Over the past three years, Biogen (BIIB 4.56%) stock has taken investors on the ride of a lifetime. Shares have consistently oscillated between over $360 a share to near $200 levels. 

As it turns out, investors are heavily betting on the potential for its Alzheimer's disease therapy, aducanumab, to reach commercialization. Can Biogen successfully roll out a treatment to better help patients in a market estimated to reach nearly $5.7 billion by 2027?

Scientist studying pathogens in a biotech lab.

Image source: Getty Images.

The never-ending drama of aducanumab

The story began in March 2019, when Biogen announced that it would be discontinuing two phase 3 clinical trials, EMERGE and ENGAGE, evaluating the effects of aducanumab on halting cognitive degeneration in patients with Alzheimer's disease. Fast forward seven months later, and Biogen announced it was moving forward with its Biologic License Application submission for aducanumab. It turns out that patients in the EMERGE study witnessed a small benefit in terms of dementia improvement post-treatment with aducanumab. 

Meanwhile, patients in the ENGAGE study did not see the biologic's benefits replicated. However, a small subset of patients receiving the highest dose of aducanumab witnessed a positive therapeutic signal. 

It is important to note that the dropout rates were abnormally high for both studies. In fact, fewer than 62% of patients completed the required dose regimen after 78 weeks. Coupled with a minimal benefit in neurodegenerative improvement and lack of replicability, it is highly likely that we are seeing nothing more than random variations in the data. 

The U.S. Food and Drug Administration (FDA) holds this position as well. Back in November, a panelist of experts from the regulatory agency overwhelmingly voted that the ENGAGE and EMERGE clinical trials did not provide sufficient evidence for aducanumab's approval. This is not, however, a final decision.

The story should have ended right there. Unfortunately, everything becomes more complicated when there is a conflict of interest involved. In February, the Alzheimer's Association, a non-profit, retaliated against a group of researchers for tweeting a deeply skeptical article about aducanumab scheduled for publication in the organization's scientific journal. 

By no means did the Alzheimer's Association do this out of scientific integrity. In the past four years, it has received $800,000 in donations from Biogen. Not surprisingly enough, the organization lobbies heavily with the FDA for the biologic's approval.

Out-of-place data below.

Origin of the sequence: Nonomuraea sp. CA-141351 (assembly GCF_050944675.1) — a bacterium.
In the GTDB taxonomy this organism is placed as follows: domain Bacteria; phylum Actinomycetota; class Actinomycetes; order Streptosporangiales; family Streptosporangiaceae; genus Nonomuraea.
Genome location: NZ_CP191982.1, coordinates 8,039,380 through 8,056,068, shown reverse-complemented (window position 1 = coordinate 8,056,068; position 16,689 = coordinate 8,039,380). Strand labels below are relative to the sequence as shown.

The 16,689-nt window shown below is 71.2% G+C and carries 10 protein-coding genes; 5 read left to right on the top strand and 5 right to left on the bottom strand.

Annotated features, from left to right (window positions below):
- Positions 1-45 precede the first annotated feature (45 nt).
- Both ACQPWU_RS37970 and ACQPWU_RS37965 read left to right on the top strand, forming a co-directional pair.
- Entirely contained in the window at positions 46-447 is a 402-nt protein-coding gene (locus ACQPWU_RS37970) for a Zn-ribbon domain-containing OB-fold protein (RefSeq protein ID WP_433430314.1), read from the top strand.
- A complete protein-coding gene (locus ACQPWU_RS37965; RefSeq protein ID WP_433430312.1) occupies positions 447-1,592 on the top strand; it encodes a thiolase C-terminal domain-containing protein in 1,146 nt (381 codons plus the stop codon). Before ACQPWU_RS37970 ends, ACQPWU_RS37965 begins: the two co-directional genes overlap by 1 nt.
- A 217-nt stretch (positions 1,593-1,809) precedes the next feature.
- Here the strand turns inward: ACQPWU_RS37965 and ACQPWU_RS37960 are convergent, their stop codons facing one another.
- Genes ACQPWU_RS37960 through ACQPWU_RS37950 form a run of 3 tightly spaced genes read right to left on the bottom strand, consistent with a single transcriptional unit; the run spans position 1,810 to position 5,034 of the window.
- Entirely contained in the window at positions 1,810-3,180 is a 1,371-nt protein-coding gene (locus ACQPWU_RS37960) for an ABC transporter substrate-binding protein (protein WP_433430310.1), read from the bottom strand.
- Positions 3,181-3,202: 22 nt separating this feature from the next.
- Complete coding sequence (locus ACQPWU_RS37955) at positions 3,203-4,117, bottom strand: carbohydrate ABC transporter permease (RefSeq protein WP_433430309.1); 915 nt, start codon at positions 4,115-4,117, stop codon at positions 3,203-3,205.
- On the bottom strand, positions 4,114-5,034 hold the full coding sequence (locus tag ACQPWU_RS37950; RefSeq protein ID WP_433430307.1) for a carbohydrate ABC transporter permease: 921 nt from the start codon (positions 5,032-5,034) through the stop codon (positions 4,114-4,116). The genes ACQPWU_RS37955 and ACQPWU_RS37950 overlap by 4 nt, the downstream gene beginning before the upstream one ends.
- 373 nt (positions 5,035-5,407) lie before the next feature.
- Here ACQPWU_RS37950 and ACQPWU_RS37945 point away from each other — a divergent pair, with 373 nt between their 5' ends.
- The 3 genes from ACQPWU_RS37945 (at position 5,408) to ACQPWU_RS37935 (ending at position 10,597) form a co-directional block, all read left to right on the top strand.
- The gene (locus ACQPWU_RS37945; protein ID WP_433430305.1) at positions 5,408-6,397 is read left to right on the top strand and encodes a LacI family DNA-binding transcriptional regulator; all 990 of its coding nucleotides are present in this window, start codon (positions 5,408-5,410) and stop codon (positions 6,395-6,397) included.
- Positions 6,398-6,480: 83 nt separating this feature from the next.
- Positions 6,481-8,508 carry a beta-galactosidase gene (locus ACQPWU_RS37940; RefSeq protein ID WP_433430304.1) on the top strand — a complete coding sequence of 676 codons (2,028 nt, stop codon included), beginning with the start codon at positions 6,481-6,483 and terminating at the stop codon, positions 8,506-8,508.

There's a lot at stake. On June 7, the FDA will have the final say about whether or not aducanumab will enter the market. 

Ghost of a chance

Unfortunately, the odds are overwhelmingly stacked against the company. Other than the risk factors outlined above, investors must consider that aducanumab's proposed mechanism of action largely relies on the beta-amyloid hypothesis -- that is, small viscous plaques in the brain that develop with old age are associated with decline in cognitive functions. Over the past two decades, big-name biotechs such as Eli LilyPfizer, and Johnson & Johnson have all invested billions of dollars into developing beta-amyloid targeted therapies, and none have succeeded. Biogen would likely become another casualty in the statistic. 

Should you give the stock a chance? 

Biogen is a good biotech company but not a good stock to invest in. From a valuation standpoint, shares are dirt cheap at only four times sales and 14 times earnings. However, its revenue and earnings fell by 24% and 49% year over year, respectively, to $2.694 billion and $813 million in Q1 2021. The decline was driven by loss of patent protection on its blockbuster drug Tecfidera, resulting in multiple generic entrants that took away more than $600 million of its sales.

Bullish investors may point out Biogen's ex-aducanumab pipeline as justification for buying the stock. Even that has its problems. 

Biogen will see seven late-stage pipeline candidate readouts targeting depression, postpartum depression, ALS, and more by the end of the year. Two of the first three indications are covered by the same drug, zuranolone, which failed a phase 3 clinical trial studying its effects on depression in 2019. 

Overall, given the decline of its core drug portfolio, as well as its pipeline woes, it's best to avoid Biogen stock in the near future. In the meantime, check out these hot biotechs currently at play.